The Czenstochower Regional Union in Detroit celebrated the second annual anniversary with a beautiful concert and banquet on Sunday, the 22nd of January 1938, in Carpenter's Hall.
For the short time of its existence, the Czenstochower Union managed to develop energetic activity in various areas, which was expressed in the tasks the Union set for itself at its founding.
The Union also stood on watch and did everything possible to help its own members who at times were in need of fraternal help.
The fact also should be recorded that the Union did not remain indifferent to the local city communal life and took an appropriate part in the large people's movement to build a house in the Los Angeles sanatorium in the name of Detroit Jewry and also joined in several national and state administrative bodies with annual contributions. In general, the Union answered very fraternally every appeal of our friendly organizations.
Simultaneously, the Union took care of its cultural tasks, so that in the course of two very successful years, concerts, literary family evenings and other similar cultural ventures were carried out.
All of the important tasks that the Union seriously and sincerely endeavored to serve made the Union a communal factor in Jewish life in Detroit and also drew the attention of many non-landsleit [people from the same town] who volunteered their help to the Union in order that the work be more successful. The result of this was that several important people joined as members.
Understand that all of this was in great measure thanks to the deep devotion and self-sacrifice of a very large number of active members, who brought life and activity into the work and into the tasks of the Union.
The charter was given to the organization as a gift from Eleizer Gliksman.
The following officials left their offices in 1944. Chairman Fine, vice chairman A. Halberg, finance secretary B. Wiatrak, recording secretary a. Birnholtz, treasurer B. Wraclowski, hospitality (men) J. Wiatrak, hospitality (women) R. Halberg, executive N. Richter, Sister G. Richter, Sister Helen Sbarow, T. Halberg.
Newly elected officials for the year 1945:
Chairman Isidor Gliksman, vice chairman S. Rechtman, finance secretary B. Wiatrak, recording secretary J. Czudnow, treasurer B. Wraclowski, hospitality (men) J. Wiatrak, hospitality (women) Jenny Wiatrak.The Czenstochower Regional Union opened its activities with a banquet on the 14th of October at the Jewish Culture Center, 2705 Joy Road.
Executive A. Birnholc, T. Halberg, Lizzy Halberg, S. Halberg, A. Winter, Helen Sbarow, N. Richter and Sister G. Bajtner.
The banquet was dedicated to the 50th anniversary of the long time [greeter] and esteemed worker, Joe Wiatrak. The campaign for the Victory Loan also was opened that evening.
Thanks to the capable leadership of the Czenstochower Union in Detroit, there were significant results in all relief and communal undertakings of the Union during the course of the last years.
The Czenstochower Union excelled in the sale of War Bonds and received a citation from the War Department in Washington that was reported on the radio.
The Detroit Union delivered the sum of one thousand dollars to Czenstochower Relief in New York for aid purposes.
The Union took an active part in the campaign of the Jewish Committee for Russian Relief, collecting a significant sum of money. The leaders of the Czenstochower Union in Detroit
produced a series of plans for communal actions.
The Czenstochower branch 620 Arbeter Ring [Workman's Circle] was installed on the 23rd of December 1928.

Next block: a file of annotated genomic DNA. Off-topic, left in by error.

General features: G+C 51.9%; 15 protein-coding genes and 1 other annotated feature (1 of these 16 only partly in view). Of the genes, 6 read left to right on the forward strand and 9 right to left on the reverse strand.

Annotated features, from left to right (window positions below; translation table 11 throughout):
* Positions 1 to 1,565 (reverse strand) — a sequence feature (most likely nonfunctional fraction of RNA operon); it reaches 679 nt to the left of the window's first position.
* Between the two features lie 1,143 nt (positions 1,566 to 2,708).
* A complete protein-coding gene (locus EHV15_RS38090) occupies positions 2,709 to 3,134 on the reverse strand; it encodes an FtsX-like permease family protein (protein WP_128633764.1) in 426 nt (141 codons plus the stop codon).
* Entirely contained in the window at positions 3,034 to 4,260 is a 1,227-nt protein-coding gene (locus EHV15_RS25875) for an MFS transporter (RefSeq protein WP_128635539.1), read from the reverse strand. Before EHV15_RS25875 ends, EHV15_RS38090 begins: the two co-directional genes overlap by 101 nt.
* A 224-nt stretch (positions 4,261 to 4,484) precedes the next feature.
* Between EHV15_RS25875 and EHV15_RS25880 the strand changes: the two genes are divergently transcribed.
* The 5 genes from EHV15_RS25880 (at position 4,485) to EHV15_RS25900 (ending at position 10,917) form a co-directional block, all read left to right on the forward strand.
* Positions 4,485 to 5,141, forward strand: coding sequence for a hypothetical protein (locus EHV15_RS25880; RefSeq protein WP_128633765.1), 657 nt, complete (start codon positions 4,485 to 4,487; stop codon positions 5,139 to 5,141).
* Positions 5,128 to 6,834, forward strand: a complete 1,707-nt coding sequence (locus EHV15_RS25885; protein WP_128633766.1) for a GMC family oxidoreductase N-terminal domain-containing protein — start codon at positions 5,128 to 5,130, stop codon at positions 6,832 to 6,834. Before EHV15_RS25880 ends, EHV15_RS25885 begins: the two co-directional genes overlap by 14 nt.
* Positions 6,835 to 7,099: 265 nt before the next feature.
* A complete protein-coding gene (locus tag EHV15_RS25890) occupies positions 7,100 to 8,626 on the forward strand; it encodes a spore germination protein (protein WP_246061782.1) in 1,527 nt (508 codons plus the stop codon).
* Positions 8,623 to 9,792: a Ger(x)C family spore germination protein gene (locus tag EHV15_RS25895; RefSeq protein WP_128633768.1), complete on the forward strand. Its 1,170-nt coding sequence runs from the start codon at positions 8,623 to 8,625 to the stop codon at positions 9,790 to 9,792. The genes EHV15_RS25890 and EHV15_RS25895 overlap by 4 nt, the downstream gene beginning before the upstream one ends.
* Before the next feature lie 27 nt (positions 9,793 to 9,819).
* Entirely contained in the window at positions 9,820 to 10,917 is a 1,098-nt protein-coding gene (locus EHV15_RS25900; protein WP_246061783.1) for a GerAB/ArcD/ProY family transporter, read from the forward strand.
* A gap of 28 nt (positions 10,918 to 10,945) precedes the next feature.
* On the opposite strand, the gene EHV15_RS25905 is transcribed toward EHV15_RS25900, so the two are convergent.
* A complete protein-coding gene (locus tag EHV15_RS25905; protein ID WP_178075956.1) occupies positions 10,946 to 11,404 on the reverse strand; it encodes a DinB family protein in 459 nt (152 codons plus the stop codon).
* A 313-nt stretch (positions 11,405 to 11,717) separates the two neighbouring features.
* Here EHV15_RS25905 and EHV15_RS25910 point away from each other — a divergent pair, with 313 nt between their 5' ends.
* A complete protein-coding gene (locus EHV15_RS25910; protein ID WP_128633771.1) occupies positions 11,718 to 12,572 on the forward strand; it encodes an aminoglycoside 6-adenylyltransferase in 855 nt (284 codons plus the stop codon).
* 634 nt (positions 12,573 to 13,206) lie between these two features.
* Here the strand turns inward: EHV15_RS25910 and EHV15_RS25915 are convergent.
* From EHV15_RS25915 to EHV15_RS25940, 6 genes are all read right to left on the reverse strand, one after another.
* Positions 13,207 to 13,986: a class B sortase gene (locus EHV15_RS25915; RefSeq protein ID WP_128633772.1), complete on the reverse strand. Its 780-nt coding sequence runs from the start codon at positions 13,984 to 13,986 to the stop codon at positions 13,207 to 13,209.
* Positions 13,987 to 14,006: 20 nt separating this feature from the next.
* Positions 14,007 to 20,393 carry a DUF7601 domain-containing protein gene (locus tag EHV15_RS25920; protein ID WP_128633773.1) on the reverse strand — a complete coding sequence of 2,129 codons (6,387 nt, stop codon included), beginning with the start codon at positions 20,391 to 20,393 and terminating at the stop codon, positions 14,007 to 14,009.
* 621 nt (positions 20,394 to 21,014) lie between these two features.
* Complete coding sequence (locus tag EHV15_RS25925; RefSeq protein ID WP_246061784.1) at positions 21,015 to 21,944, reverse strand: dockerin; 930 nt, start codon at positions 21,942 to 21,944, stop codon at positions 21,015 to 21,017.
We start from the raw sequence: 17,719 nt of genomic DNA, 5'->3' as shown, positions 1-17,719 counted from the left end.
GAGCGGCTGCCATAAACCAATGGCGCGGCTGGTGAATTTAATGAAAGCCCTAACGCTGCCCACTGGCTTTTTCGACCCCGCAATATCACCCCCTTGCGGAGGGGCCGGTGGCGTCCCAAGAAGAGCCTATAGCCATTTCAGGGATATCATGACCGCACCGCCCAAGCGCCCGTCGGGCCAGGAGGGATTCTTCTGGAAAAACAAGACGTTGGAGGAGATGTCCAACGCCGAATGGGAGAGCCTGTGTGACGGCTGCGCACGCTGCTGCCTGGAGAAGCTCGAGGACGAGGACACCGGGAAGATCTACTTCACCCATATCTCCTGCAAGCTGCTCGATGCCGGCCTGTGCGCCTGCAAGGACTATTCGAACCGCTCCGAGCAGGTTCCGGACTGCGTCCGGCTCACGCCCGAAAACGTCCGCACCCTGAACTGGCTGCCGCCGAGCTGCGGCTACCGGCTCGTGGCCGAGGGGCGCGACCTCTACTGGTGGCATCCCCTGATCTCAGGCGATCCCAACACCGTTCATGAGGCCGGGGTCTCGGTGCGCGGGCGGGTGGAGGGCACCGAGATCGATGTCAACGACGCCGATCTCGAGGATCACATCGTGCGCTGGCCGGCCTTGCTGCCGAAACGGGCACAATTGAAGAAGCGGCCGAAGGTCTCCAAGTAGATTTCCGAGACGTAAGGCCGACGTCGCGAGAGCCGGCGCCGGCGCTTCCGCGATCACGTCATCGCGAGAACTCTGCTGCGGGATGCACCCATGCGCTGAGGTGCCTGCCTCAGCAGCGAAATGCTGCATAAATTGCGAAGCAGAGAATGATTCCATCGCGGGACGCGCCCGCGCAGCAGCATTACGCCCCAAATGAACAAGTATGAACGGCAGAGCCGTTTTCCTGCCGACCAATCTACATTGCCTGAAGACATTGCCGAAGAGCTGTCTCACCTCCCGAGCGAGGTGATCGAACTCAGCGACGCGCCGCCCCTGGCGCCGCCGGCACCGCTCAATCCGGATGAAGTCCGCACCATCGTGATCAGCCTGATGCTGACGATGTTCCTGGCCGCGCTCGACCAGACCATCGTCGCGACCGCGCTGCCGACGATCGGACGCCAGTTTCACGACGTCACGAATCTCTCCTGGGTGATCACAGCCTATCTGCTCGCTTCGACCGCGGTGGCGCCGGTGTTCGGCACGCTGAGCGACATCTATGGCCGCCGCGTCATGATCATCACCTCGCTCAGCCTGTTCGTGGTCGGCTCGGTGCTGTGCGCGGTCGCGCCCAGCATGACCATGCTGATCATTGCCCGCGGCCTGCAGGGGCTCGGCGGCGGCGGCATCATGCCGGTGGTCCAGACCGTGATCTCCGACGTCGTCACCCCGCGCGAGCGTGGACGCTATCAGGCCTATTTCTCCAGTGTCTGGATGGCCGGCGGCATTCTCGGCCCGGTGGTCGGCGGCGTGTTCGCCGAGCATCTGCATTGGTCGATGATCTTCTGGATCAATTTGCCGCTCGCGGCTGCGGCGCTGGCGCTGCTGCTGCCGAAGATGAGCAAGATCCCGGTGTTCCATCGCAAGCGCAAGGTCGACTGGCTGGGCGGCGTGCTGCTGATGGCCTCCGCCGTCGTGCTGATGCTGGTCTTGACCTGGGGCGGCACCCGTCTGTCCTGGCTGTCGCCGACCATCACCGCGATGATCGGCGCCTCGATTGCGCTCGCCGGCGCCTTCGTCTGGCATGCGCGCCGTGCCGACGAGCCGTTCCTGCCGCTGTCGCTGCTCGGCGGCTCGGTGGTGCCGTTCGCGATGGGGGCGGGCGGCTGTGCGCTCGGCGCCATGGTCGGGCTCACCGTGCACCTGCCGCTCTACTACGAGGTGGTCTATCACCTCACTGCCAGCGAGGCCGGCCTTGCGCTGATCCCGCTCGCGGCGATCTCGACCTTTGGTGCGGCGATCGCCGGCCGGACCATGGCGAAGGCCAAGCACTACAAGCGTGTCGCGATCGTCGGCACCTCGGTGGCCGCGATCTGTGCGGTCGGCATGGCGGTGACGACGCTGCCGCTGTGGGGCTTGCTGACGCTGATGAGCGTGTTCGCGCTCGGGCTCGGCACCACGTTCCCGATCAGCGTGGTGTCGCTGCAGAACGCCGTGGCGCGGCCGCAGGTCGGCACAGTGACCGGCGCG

The following officials were nominated:
R. Luks finance secretary.The branch led cultural work and supported many local and national bodies.
Y. Gliksman recording secretary.
W. Yoskowicz treasurer (died).
B. Kalin hospitality.
Executive: Panksi, Kenigsberg, F. Fajertag, Willis, Abe Wenger, N. Richter, Y. Gliksman and R. Luks.
The branch was dissolved on the 30th of July 1932.
The founding meeting of the Czenstochower Patronat [organization that supported Jewish political victims in 1930's Poland] in Detroit took place in the home of Friend Y. Gliksman on the 18th of November 1937. In attendance were: Y. Gliksman, B. Wraclowski, S. Rechtman, Fajerman, Ritsh, B. Kalin, N. Richter. Chosen were: provisional chairman B. Wraclowski; Y. Gliksman finance secretary.
During the six months that the Patronat existed, we succeeded in carrying out several undertakings, supported the Patronats with a sum of more than $150 as well as distributed the Patronat publications in great numbers.
Translated by Gloria Berkenstat Freund
The Czenstochower Union in Los Angeles was organized with the help of the president of the Joint Czenstochower Relief in New York, Friend Avraham Senzer, who spent several months here and with the participation of Friend Rafal Federman during his trip through the larger cities of the United States.
Yeta Grey (Grilak), H. Epsztajn, Harry Grauman joined the temporary committee that was founded in December 1944.
The committee immediately began its activities and their work was crowned with great success.
Shabbos [Sabbath], the 22nd of December 1944, the first meeting took place in the Park Manor Hall. The appeal to all Czenstochower landsleit [people from the same town] had an appropriate success. Everyone gathered with warm fraternal readiness to help carry out the task that we stated as our purpose.
Friend Rafal Federman spoke before a meeting about the Jewish situation in Poland before and after the war. He particularly emphasized the situation of the Jews in Czenstochow that moved the gathering to tears.
After a short discussion, a temporary committee was chosen of Friends: Epsztajn, Grauman and Federman with the task of preparing a large meeting of all Czenstochower in Los Angeles and its vicinity.